Japan Bounces Back to Economic Growth as Coronavirus Fears Recede

TOKYO — Restaurants are full. Malls are teeming. People are traveling. And Japan’s economy has begun to grow again as consumers, fatigued from more than two years of the pandemic, moved away from precautions that have kept coronavirus infections at among the lowest levels of any wealthy country.

Lockdowns in China, soaring inflation and brutally high energy prices could not suppress Japan’s economic expansion as domestic consumption of goods and services shot up in the second three months of the year. The country’s economy, the third largest after the United States and China, grew at an annualized rate of 2.2 percent during that period, government data showed on Monday.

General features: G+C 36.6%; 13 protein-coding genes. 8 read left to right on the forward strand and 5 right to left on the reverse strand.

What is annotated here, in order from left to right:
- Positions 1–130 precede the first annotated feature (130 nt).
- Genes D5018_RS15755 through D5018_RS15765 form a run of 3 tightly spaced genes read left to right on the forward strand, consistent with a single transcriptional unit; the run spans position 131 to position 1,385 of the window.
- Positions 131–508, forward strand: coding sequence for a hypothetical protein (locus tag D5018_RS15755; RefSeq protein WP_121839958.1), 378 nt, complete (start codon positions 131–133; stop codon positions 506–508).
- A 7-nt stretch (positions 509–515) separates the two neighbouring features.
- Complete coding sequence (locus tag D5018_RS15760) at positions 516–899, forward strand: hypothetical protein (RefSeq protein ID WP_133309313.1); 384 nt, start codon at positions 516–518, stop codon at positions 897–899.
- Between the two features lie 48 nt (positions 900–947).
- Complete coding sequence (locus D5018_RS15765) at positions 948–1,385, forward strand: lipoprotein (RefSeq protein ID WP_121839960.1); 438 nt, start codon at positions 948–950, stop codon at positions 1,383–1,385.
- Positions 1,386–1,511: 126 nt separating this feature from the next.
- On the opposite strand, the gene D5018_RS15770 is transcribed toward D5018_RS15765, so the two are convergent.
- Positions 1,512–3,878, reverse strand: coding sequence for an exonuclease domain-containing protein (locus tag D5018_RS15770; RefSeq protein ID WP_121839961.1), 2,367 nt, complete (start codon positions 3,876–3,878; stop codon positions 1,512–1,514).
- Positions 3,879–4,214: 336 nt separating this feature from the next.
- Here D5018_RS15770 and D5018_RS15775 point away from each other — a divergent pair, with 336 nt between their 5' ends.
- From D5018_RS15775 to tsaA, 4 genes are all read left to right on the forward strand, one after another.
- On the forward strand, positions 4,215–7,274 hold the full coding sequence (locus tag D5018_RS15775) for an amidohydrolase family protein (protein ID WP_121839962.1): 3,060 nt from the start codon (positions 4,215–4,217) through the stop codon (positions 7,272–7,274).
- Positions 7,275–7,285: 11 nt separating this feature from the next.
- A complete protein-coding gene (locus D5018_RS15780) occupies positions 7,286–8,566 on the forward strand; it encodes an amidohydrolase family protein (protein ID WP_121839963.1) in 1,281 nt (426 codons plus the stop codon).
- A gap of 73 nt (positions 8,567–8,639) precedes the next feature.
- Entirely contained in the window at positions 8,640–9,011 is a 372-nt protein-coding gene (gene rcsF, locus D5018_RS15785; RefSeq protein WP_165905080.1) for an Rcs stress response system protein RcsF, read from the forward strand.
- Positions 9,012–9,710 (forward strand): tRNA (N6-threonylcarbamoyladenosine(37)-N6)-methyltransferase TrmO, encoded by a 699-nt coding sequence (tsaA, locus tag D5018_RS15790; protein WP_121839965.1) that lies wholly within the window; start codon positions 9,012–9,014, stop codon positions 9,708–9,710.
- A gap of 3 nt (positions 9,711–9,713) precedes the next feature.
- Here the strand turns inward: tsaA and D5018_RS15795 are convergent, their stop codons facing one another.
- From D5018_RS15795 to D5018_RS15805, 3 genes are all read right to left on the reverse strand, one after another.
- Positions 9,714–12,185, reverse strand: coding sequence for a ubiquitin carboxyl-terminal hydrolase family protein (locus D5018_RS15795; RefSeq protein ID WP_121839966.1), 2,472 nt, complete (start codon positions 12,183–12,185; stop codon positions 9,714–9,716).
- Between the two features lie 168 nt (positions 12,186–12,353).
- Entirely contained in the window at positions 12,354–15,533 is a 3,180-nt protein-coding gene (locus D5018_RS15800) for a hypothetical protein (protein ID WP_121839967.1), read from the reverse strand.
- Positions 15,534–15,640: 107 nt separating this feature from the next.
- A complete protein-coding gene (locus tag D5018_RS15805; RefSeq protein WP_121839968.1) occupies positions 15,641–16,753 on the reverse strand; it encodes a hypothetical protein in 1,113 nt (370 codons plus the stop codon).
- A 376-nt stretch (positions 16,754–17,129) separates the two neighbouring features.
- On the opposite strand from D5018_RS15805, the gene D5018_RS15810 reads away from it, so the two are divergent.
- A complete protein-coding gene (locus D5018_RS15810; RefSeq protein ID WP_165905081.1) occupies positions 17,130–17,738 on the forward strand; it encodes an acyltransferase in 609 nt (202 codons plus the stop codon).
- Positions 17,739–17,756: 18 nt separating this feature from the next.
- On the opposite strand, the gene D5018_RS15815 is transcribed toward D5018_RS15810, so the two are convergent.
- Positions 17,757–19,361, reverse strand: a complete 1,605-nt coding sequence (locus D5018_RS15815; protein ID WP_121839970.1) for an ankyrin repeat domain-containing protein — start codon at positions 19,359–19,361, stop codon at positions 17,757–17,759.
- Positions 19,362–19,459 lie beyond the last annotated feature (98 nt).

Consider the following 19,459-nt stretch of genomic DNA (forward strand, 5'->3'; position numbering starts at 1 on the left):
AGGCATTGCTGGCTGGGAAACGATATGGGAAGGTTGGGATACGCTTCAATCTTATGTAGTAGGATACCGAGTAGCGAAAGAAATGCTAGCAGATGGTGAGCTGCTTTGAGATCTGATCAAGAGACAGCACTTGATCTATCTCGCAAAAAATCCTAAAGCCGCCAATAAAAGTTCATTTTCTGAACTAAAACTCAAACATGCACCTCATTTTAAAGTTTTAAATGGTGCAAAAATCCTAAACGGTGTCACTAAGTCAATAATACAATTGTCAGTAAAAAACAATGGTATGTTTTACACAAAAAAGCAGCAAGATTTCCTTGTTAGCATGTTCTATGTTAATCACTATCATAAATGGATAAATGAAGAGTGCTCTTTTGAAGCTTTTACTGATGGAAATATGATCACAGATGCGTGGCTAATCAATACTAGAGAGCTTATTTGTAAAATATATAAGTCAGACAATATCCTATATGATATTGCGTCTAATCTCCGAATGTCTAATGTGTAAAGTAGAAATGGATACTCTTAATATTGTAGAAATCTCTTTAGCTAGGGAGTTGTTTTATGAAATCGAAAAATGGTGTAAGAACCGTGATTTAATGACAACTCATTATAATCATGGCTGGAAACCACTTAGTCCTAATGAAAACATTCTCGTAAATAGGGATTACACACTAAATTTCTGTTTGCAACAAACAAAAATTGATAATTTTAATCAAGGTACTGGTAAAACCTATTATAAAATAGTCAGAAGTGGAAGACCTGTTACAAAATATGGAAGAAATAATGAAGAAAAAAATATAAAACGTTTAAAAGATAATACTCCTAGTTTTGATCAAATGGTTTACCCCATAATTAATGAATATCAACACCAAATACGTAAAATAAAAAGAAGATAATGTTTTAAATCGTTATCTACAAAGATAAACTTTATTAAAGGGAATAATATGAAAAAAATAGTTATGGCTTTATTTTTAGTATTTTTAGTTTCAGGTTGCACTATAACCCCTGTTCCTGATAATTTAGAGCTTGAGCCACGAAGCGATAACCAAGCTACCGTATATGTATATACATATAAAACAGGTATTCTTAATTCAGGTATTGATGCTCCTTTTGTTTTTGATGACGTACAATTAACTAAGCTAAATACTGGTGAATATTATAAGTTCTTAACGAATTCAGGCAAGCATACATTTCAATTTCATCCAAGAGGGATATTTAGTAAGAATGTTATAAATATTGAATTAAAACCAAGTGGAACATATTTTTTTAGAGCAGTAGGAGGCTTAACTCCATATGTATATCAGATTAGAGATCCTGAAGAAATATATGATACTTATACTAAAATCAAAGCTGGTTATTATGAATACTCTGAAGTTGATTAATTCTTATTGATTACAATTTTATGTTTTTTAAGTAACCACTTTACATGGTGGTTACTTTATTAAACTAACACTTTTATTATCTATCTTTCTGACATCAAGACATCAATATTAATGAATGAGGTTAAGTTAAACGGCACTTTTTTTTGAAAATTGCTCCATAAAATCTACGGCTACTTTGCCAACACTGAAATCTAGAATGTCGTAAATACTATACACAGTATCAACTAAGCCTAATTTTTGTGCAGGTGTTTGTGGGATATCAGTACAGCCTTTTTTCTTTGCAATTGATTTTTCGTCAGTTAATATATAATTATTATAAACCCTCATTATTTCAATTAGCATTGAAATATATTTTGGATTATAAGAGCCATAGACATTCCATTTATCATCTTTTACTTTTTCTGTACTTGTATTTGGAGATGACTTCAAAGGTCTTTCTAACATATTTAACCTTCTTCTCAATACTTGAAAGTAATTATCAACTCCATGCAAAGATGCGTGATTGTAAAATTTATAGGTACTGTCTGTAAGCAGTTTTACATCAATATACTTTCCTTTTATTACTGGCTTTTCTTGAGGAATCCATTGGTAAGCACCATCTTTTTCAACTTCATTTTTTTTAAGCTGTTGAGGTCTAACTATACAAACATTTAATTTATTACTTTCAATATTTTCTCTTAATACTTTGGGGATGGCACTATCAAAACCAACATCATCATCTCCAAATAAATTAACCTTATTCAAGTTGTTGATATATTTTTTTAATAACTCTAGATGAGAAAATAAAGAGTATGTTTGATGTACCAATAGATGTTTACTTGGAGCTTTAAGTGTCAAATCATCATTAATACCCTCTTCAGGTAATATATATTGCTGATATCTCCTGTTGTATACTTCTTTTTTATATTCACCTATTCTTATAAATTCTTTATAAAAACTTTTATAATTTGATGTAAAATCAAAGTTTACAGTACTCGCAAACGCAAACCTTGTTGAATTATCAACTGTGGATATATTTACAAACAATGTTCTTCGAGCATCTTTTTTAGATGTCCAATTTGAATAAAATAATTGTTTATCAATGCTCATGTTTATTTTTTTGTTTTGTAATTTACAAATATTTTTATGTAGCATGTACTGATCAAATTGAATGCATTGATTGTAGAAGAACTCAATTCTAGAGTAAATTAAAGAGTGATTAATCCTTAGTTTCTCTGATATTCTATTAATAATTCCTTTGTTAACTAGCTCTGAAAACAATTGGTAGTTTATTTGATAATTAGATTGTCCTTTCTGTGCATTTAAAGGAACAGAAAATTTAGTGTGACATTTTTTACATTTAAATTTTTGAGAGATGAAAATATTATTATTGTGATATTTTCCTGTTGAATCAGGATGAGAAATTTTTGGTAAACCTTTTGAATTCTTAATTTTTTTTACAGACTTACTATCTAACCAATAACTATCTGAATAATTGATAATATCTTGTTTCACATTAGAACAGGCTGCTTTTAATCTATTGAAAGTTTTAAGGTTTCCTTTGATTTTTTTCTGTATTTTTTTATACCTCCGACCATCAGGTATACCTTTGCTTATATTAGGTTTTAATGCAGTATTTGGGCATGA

The second-quarter result followed growth of 0 percent — revised from an initial reading of a 1 percent decline — during the first three months of the year, when consumers retreated to their homes in the face of the rapid spread of the Omicron variant.

After that initial Omicron wave burned out, shoppers…

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This article was written by Ben Dooley and Hisako Ueno and originally published on www.nytimes.com